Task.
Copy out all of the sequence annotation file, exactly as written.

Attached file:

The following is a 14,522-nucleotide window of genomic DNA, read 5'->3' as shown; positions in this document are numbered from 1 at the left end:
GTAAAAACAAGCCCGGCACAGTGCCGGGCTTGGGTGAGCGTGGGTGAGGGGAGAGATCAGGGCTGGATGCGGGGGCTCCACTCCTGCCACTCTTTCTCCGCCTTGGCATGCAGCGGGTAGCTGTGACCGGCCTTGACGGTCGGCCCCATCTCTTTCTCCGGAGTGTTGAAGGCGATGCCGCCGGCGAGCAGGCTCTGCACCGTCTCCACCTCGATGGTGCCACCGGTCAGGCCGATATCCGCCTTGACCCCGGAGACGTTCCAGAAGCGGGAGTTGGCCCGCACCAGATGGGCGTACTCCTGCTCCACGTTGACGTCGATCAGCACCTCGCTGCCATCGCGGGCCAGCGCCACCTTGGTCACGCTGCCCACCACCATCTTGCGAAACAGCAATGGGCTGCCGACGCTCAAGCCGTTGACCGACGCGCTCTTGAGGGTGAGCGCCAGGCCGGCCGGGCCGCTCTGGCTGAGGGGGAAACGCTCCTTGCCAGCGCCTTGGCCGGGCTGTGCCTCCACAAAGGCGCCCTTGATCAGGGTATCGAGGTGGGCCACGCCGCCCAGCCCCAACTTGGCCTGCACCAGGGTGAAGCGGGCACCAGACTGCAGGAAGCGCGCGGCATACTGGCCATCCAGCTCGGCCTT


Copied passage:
The following is a 14,522-nucleotide window of genomic DNA, read 5'->3' as shown; positions in this document are numbered from 1 at the left end:
GTAAAAACAAGCCCGGCACAGTGCCGGGCTTGGGTGAGCGTGGGTGAGGGGAGAGATCAGGGCTGGATGCGGGGGCTCCACTCCTGCCACTCTTTCTCCGCCTTGGCATGCAGCGGGTAGCTGTGACCGGCCTTGACGGTCGGCCCCATCTCTTTCTCCGGAGTGTTGAAGGCGATGCCGCCGGCGAGCAGGCTCTGCACCGTCTCCACCTCGATGGTGCCACCGGTCAGGCCGATATCCGCCTTGACCCCGGAGACGTTCCAGAAGCGGGAGTTGGCCCGCACCAGATGGGCGTACTCCTGCTCCACGTTGACGTCGATCAGCACCTCGCTGCCATCGCGGGCCAGCGCCACCTTGGTCACGCTGCCCACCACCATCTTGCGAAACAGCAATGGGCTGCCGACGCTCAAGCCGTTGACCGACGCGCTCTTGAGGGTGAGCGCCAGGCCGGCCGGGCCGCTCTGGCTGAGGGGGAAACGCTCCTTGCCAGCGCCTTGGCCGGGCTGTGCCTCCACAAAGGCGCCCTTGATCAGGGTATCGAGGTGGGCCACGCCGCCCAGCCCCAACTTGGCCTGCACCAGGGTGAAGCGGGCACCAGACTGCAGGAAGCGCGCGGCATACTGGCCATCCAGCTCGGCCTT